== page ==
Apple has made a luxury iPhone that punctuates its technological swagger with a high-priced exclamation point. And that exclamation point appears to be a sign of things to come.
The long-anticipated iPhone X unveiled Tuesday will sell for $999, double what the original iPhone cost a decade ago and more than any other competing device on the market. That's very much in line with Apple's long-term positioning of itself as a purveyor of pricey aspirational gadgets.
But it's also a clear sign that Apple is ramping up that strategy by continuing to push its prices higher, even though improvements it's bringing to its products are often incremental or derivative. Among other things, that runs contrary to decades in which high-tech device prices have fallen over time, often dramatically, even as the gadgets themselves ran faster and acquired new powers.
On Tuesday, for instance, Apple also introduced a TV streaming box that will sell for $179, far more than similar devices, and a smartwatch with its own cellular connection that will cost almost $400. In December, Apple will start selling an internet-connected speaker, the HomePod, priced at $349, nearly twice as much as Amazon's market-leading Echo speaker.
Apple is also raising the price of its runner-up phones, the iPhone 8 and 8 Plus, which will respectively cost $50 and $30 more than their immediate predecessors, the iPhone 7 and 7 Plus.
The premium pricing strategy reflects Apple's long-held belief that consumers will pay more for products that are so well designed they can't fathom living without them.
Apple CEO Tim Cook left little doubt in the company's confidence in the iPhone X (pronounced "ten"), whose name references the decade that's passed since company co-founder Steve Jobs first pulled out an iPhone that sold for $499.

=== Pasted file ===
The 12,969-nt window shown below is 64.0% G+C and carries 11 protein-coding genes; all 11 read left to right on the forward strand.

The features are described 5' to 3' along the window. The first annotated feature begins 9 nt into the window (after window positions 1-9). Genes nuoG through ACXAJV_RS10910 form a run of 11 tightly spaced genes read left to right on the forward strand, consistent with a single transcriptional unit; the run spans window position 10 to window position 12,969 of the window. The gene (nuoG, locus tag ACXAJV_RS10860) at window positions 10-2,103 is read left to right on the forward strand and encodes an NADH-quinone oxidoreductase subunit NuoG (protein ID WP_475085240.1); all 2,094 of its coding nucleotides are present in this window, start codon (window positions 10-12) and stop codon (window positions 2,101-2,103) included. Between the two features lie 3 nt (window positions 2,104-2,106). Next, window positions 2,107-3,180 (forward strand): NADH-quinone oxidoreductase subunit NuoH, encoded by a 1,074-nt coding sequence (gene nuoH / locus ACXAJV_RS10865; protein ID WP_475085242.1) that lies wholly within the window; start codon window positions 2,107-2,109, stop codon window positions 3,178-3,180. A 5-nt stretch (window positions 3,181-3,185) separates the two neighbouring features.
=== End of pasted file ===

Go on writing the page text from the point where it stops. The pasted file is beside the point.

Cook attempted to frame the iPhone X as a similar breakthrough, hailing it as "the biggest leap forward" since the original iPhone.
But the original iPhone revolutionized society by putting connected hand-held computers and apps into the hands of millions of ordinary people. The iPhone X mostly promises to do what earlier smartphones have done, only better.
The technological wizardry in the iPhone X is unquestionably impressive. It includes a bright new edge-to-edge screen, a special artificial-intelligence-enabled chip, new sensors for facial recognition and a grab-bag of fun items like animated emojis that mimic your expressions, portrait-mode selfies that blur the background, an augmented reality game platform and wireless charging. Apple said the phone's battery will last two hours longer than that of the iPhone 7.
But rival phones—many of them from Samsung—already offer similar displays, facial recognition, augmented reality and wireless charging, if often in cruder forms that mostly haven't won over large numbers of phone users.
None of which is to say that Apple won't break new ground. In particular, the iPhone X gives Apple the opportunity to bring augmented reality—essentially the projection of computer-generated images into real-world surroundings, a la the monster hunts in "Pokemon Go"—into mainstream use.
No one can say with certainty what sort of "killer app" will make augmented reality a hit. Whatever it turns out to be, it seems as likely to emerge from an unknown startup as an established company. But Apple is certainly taking a stab at the problem.
On Tuesday, Apple demonstrate a simple use for sophisticated camera technology on the iPhone X with "animoji," which lets people animate emoji characters with their voices and facial expressions—and then send them to their friends.
Showing off a new technology with something that everyday people can use and understand is "what Apple does best," said Gartner analyst Brian Blau.
Augmented reality won't be restricted to the iPhone X; the apps will also run on hundreds of millions of other iPhones so long as they install new operating-system software called iOS 11 when Apple pushes out a free update next week.
In a way, Apple may have its rivals to thank for this opportunity. Fiercer competition from Samsung, Google and Huawei increased the pressure on Apple to make a big splash with its new iPhone, says technology analyst Patrick Moorhead.
"It looks like they have a good chance at creating a new market segment called the 'super phone,'" Moorhead said. "You could tell they really poured their heart and soul into this."
Other Apple devices are also getting better. A new Apple Watch can finally make phone calls and stream music over cellular networks without an iPhone nearby, and the company's Apple TV streaming box will now deliver super-sharp "4K" video.